Thursday 30 November 2023

What is basic concept of the expressions ‘Shall presume’, ‘May presume’ and ‘Conclusive proof’?

 According to S 4 of  the Indian Evidence Act, 1872, the expressions 'May presume','Shall presume', and 'Conclusive proof' have specific meanings and implications:

  1. May Presume: When the Act provides that the court may presume a fact, the court has the discretion to either regard that fact as proved unless and until it is disproved or to call for proof of it. This means that the court has the option to presume the fact or to require evidence to establish it.

  2. Shall Presume: When the Act directs the court to presume a fact, the court is obligated to regard that fact as proved unless and until it is disproved. In other words, the court must assume the truth of the fact unless there is evidence to the contrary. This presumption is considered irrevocable and definitive.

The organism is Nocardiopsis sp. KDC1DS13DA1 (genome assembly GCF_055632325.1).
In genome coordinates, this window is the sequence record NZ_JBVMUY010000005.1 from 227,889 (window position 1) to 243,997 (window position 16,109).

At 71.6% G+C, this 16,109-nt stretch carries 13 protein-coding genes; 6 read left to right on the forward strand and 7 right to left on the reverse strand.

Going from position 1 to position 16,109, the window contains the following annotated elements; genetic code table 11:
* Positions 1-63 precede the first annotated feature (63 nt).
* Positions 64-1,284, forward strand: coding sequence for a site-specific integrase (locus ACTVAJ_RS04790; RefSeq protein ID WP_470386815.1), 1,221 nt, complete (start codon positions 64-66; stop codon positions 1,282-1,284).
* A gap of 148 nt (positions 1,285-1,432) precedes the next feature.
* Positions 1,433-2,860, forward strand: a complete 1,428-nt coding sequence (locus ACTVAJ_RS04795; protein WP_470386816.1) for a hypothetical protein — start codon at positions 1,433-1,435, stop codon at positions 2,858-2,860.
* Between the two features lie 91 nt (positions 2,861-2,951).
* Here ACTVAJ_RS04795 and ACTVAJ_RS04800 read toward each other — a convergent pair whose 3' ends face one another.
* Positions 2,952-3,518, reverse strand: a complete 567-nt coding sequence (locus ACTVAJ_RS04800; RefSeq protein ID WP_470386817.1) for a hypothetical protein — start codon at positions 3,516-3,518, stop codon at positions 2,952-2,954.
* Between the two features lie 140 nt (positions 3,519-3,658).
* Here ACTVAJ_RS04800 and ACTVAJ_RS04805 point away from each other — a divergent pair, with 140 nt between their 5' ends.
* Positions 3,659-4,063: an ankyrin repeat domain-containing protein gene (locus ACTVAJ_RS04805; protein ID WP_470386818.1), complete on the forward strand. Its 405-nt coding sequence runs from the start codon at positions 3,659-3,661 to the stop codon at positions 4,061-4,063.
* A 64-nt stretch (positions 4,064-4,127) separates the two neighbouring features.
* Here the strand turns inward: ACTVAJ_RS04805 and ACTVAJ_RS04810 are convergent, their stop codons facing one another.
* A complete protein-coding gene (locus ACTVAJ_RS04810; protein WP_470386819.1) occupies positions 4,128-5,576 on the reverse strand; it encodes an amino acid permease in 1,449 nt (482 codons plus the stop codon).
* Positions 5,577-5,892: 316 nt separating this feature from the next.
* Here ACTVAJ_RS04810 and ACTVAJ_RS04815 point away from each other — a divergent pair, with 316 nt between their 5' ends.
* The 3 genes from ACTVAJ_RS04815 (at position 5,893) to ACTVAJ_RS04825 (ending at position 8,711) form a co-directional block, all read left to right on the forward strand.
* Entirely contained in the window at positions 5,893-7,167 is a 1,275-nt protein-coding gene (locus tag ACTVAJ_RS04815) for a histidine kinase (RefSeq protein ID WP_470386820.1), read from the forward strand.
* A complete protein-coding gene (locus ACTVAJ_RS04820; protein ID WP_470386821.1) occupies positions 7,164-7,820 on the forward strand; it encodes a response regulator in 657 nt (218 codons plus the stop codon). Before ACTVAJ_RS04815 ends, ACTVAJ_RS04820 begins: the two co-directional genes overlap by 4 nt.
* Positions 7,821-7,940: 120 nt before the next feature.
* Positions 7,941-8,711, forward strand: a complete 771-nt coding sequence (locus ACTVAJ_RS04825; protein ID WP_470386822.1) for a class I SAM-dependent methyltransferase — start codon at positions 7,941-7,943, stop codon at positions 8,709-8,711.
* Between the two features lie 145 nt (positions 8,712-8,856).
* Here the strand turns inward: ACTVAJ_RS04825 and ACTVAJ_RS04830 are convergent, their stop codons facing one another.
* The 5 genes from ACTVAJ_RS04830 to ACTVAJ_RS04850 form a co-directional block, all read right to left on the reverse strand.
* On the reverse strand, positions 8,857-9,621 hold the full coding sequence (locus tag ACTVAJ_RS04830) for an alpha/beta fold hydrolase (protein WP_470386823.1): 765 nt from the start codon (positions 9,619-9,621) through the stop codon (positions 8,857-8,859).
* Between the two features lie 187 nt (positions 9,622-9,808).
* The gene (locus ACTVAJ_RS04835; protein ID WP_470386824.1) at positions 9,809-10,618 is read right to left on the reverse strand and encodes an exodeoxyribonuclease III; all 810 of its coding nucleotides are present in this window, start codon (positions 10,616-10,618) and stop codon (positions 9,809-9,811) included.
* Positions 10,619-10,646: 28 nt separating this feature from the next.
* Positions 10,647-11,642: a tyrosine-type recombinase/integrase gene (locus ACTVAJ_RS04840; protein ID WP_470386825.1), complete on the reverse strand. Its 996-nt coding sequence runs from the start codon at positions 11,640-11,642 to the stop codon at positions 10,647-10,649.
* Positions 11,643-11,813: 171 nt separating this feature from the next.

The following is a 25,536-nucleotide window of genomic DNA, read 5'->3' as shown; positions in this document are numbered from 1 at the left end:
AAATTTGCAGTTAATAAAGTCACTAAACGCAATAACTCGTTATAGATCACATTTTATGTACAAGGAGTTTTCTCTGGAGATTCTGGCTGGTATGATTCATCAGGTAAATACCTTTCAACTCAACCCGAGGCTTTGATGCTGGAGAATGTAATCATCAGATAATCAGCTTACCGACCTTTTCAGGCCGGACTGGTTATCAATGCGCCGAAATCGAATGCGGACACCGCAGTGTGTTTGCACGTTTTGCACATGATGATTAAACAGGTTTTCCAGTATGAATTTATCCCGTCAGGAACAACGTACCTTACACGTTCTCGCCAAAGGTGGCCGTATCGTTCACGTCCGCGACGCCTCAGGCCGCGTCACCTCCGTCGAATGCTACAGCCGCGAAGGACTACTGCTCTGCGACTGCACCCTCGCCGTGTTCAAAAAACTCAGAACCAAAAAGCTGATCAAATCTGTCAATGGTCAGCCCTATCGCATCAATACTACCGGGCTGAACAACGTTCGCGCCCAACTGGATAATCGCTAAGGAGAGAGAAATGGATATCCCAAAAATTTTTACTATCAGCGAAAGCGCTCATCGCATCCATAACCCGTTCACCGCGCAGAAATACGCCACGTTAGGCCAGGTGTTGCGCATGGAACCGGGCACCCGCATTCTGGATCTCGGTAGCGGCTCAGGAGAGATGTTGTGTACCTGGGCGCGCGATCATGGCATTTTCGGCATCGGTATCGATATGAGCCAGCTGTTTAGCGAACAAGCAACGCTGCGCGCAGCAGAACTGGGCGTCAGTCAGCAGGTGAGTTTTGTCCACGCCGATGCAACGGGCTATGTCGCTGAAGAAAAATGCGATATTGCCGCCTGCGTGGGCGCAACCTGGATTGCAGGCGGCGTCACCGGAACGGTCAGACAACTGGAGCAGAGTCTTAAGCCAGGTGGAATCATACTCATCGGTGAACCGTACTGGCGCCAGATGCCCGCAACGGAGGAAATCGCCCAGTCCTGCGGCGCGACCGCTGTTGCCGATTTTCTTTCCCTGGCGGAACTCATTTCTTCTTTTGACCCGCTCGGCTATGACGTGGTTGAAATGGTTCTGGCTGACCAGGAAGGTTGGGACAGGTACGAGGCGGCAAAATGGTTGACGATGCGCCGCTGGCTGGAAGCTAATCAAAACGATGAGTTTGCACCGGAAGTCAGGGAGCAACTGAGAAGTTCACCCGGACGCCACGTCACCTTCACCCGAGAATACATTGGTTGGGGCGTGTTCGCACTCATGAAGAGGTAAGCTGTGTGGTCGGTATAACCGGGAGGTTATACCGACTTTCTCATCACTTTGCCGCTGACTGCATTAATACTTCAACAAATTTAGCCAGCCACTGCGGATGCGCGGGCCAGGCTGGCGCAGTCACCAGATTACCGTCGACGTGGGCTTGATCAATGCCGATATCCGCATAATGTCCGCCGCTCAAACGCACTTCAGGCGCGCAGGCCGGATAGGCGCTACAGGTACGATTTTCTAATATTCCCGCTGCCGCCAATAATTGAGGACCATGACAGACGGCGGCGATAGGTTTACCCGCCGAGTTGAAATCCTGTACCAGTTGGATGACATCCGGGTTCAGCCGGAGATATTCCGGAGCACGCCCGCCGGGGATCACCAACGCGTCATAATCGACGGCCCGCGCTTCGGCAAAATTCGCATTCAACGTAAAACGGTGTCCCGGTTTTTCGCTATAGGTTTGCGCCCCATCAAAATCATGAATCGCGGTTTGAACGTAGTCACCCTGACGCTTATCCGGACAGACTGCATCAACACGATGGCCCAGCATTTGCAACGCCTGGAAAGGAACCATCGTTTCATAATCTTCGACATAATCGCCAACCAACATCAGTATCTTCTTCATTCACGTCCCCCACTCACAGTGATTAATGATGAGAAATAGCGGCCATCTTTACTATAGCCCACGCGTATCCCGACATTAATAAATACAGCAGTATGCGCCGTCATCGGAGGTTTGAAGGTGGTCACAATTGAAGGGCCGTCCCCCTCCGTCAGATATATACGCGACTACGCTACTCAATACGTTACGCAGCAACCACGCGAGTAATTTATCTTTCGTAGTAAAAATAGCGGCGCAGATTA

3. Conclusive Proof: Conclusive proof refers to a situation where one fact is established, and as a result, other facts or conditions become conclusively proven. Once a fact is deemed to be conclusively proven, it cannot be challenged or disproved. This type of proof is considered absolute and final.

These expressions play a crucial role in determining the burden of proof and the weight given to certain facts in legal proceedings.

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